Godard’s love for pop-art, as evidenced as early as his amusing and vibrant A Woman is a Woman, attained dramatic proportions – marriage of high and low art, serious and sardonic, political and mundane, philosophic and banal – in his dazzlingly colourful, irreverent and self-reflexive 2 or 3 Things I Know About Her. This duality was also manifested in the fact that he shot large sections in parallel with his sly genre exercise Made in U.S.A. (his final collaboration with Anna Karina) – for a month, he filmed the former in the mornings and the latter in the afternoons – and in its shared topic of casual prostitution with his iconic earlier gem Vivre sa Vie (incidentally, Buñuel’s masterful Belle de Jour too came out the same year). That aside, it covered an array of themes – in what might be one of his first cine-essays, blurring narrative fiction with meditations and polemics – as he delivered stinging commentary on American imperialism that reached grotesque proportions in the Vietnam War, de Gaulle’s conversion of Parisian suburbs into a modernist cityscape that many found hideous, and the vacuous, hyper-addictive culture of unbridled consumerism among the petit-bourgeoisie. These themes – in a fragmented, freewheeling, Brechtian manner, and accompanied by Godard’s voiceover delivered like a conspiratorial whisper – laced the depiction of 24 hours in the life of Juliette (Marina Vlady), a middle-class married woman, who, in order to earn something extra to buy stuff, resorts to part-time prostitution. Two moments typified the film’s impish wit – a brothel that doubles as daycare for kids; and Juliette’s kid son’s deadpan dream of twin brothers fusing into one, which made him realize that they represented the unification of North and South Vietnam.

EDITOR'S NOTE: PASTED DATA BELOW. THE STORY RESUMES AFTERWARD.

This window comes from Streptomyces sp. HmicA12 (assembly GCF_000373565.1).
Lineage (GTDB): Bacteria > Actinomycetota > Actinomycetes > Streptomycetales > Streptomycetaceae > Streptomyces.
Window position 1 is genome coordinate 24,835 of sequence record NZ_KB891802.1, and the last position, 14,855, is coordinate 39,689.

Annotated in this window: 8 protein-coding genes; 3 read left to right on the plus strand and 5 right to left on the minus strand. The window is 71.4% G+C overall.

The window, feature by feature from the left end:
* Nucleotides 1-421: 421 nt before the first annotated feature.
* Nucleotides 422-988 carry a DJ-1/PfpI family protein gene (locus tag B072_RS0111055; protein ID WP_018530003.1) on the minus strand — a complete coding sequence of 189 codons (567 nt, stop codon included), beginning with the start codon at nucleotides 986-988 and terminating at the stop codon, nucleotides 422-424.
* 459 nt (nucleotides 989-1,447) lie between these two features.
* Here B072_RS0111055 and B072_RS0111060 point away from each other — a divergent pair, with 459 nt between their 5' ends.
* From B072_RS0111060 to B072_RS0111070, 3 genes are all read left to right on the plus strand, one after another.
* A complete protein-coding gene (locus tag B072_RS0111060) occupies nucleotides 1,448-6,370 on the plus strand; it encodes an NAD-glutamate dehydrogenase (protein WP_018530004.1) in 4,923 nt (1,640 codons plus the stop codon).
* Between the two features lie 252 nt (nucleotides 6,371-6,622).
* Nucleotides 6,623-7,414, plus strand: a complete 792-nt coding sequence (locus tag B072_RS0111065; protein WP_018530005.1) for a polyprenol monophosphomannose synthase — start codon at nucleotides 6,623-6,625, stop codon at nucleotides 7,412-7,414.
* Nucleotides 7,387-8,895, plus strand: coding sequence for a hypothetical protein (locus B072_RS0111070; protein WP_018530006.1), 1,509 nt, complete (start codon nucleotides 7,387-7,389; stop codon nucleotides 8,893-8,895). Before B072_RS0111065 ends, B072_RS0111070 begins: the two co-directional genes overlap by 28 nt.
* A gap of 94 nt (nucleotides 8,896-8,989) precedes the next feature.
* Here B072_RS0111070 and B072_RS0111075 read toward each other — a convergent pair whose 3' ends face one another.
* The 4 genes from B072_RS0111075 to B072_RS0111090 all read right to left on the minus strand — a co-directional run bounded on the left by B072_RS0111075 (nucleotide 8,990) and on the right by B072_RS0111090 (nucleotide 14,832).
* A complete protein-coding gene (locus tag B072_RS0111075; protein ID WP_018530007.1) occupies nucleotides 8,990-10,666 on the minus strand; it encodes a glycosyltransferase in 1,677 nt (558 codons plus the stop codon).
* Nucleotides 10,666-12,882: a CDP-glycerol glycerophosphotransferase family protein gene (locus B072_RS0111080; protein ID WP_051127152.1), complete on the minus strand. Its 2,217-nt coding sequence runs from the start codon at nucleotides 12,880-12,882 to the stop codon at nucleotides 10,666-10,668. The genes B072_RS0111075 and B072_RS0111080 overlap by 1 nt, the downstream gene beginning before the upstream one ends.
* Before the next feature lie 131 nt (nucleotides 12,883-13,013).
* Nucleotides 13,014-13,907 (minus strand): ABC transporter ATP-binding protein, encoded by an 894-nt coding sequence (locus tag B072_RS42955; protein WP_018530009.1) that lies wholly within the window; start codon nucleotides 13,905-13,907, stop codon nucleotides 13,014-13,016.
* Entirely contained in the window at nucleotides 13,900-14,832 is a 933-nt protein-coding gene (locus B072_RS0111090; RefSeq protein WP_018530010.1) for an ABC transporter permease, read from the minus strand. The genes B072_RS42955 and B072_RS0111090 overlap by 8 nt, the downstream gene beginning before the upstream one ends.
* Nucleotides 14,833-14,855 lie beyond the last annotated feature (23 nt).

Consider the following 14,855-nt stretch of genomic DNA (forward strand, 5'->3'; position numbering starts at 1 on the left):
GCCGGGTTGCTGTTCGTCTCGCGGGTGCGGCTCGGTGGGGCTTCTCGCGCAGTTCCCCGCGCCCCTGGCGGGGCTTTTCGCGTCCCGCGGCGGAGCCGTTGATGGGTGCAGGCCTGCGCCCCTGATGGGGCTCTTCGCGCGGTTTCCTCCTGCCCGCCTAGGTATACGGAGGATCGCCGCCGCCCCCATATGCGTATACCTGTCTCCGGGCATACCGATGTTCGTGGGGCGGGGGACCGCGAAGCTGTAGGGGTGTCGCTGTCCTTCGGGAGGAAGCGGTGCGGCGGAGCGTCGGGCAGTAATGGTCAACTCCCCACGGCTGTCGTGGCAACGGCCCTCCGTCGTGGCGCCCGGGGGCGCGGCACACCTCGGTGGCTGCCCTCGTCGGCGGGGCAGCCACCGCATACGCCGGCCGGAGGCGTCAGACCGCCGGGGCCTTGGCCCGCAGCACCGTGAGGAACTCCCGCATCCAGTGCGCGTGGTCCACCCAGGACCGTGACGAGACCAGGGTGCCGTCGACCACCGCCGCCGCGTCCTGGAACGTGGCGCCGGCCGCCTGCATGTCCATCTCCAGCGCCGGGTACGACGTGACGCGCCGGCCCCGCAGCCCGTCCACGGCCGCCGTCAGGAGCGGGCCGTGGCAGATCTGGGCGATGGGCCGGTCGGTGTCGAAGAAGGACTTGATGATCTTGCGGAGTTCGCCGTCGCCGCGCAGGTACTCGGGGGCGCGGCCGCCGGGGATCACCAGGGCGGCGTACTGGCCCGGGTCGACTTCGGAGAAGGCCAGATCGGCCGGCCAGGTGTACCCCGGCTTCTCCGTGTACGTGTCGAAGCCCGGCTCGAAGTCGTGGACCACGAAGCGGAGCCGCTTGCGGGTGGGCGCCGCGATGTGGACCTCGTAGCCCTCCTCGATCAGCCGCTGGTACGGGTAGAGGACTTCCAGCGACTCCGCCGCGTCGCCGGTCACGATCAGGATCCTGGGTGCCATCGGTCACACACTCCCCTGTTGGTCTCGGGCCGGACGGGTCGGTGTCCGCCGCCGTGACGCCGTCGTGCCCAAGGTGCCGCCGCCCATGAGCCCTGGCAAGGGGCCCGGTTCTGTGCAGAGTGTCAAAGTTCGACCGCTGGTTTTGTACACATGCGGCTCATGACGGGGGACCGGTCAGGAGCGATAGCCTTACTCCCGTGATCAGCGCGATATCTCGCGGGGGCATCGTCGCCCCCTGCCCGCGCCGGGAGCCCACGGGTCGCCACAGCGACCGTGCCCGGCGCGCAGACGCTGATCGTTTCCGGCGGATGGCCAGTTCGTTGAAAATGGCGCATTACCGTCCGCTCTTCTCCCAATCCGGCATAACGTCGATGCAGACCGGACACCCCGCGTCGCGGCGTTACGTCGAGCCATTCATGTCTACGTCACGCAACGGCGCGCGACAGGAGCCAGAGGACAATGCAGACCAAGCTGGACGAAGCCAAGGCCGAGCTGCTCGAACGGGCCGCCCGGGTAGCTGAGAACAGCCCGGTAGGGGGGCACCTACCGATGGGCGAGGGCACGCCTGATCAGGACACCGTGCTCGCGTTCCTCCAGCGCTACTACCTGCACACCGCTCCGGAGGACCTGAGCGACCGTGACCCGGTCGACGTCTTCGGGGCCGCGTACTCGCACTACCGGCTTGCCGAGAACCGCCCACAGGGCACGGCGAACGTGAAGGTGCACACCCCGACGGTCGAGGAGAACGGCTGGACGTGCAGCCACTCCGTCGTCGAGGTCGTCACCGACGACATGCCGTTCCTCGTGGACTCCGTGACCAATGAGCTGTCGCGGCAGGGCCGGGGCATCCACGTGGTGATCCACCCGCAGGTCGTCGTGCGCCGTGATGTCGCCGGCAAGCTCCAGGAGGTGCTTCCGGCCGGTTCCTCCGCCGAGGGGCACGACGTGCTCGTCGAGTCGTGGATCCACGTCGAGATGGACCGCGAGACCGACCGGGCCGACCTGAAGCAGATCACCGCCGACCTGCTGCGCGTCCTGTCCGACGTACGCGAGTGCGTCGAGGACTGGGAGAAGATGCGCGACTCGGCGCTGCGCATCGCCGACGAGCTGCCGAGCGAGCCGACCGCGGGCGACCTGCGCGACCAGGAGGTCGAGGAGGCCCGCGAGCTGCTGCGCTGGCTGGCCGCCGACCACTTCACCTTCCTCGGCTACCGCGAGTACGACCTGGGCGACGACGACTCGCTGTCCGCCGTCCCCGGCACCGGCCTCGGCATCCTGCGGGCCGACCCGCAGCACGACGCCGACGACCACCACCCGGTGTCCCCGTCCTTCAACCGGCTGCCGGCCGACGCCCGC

Director: Jean-Luc Godard
Genre: Avant-Garde/Experimental Film/Essay Film/Agitprop/Social Satire/Political Satire